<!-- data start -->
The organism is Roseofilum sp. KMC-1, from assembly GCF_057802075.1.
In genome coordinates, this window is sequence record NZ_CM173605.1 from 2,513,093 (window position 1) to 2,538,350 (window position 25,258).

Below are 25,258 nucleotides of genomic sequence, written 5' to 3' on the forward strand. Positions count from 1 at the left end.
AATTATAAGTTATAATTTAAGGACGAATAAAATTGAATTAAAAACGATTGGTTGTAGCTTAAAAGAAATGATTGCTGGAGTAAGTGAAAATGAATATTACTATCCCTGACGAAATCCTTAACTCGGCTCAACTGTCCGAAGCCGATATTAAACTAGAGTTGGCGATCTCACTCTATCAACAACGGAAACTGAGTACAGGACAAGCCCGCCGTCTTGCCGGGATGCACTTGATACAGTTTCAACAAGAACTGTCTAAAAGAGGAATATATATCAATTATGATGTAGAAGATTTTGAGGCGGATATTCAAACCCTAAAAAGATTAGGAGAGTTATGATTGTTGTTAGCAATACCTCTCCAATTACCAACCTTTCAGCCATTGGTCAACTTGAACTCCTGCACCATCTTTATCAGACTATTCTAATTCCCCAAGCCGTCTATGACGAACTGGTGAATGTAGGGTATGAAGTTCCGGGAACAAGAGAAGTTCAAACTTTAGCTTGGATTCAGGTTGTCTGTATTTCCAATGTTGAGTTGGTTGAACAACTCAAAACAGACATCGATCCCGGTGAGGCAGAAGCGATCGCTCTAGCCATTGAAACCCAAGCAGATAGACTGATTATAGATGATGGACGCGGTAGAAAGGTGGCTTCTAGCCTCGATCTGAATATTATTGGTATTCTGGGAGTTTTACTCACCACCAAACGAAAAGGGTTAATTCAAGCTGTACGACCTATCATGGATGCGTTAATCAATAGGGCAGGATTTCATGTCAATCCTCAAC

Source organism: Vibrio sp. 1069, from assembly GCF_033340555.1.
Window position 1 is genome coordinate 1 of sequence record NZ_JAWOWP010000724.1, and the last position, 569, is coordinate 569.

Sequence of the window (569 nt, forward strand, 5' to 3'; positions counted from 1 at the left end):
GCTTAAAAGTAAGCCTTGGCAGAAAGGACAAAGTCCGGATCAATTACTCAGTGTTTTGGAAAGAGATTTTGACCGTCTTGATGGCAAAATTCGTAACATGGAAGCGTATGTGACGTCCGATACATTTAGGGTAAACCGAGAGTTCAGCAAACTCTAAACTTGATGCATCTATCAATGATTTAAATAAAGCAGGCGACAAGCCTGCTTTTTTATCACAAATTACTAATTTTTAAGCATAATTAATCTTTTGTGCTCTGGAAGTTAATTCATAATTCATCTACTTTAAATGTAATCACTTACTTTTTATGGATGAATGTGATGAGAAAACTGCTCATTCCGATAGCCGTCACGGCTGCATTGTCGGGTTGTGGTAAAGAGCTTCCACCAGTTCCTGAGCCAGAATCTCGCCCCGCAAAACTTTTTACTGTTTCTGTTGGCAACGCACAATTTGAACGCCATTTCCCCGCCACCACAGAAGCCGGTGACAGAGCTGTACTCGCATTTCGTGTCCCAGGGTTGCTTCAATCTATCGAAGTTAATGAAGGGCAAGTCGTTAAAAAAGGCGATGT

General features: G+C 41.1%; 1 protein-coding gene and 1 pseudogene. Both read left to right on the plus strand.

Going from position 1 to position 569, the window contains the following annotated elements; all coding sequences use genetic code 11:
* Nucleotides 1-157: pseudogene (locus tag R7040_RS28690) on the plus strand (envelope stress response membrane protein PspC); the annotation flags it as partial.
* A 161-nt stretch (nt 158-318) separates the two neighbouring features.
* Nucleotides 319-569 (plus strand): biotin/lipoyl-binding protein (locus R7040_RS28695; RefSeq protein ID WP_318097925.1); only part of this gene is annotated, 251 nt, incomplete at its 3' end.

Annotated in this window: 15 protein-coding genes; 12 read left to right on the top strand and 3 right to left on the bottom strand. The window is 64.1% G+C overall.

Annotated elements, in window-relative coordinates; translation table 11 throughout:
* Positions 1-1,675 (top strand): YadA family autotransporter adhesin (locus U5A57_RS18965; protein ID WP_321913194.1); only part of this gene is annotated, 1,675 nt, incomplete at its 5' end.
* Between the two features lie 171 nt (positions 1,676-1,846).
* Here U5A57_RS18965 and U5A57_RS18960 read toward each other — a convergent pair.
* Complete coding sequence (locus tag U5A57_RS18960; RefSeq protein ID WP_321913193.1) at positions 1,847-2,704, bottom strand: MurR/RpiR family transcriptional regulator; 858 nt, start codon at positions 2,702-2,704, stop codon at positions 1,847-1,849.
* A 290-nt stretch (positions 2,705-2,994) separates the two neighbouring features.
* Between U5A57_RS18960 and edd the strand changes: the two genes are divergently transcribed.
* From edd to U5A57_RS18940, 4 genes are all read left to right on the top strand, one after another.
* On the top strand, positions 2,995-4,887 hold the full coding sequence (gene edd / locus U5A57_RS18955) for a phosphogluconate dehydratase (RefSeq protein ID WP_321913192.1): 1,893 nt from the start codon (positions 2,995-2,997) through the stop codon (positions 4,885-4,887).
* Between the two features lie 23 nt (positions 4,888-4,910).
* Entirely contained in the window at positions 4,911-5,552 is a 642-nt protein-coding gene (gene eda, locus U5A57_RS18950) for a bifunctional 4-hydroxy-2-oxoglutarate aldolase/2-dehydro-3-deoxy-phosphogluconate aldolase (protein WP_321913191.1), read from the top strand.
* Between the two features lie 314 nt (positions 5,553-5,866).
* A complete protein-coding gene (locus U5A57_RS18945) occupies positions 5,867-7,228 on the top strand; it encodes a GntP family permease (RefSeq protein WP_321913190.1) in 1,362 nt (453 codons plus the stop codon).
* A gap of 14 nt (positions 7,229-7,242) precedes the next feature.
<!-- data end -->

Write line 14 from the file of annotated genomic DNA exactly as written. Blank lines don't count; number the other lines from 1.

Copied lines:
Annotated in this window: 15 protein-coding genes; 12 read left to right on the top strand and 3 right to left on the bottom strand. The window is 64.1% G+C overall.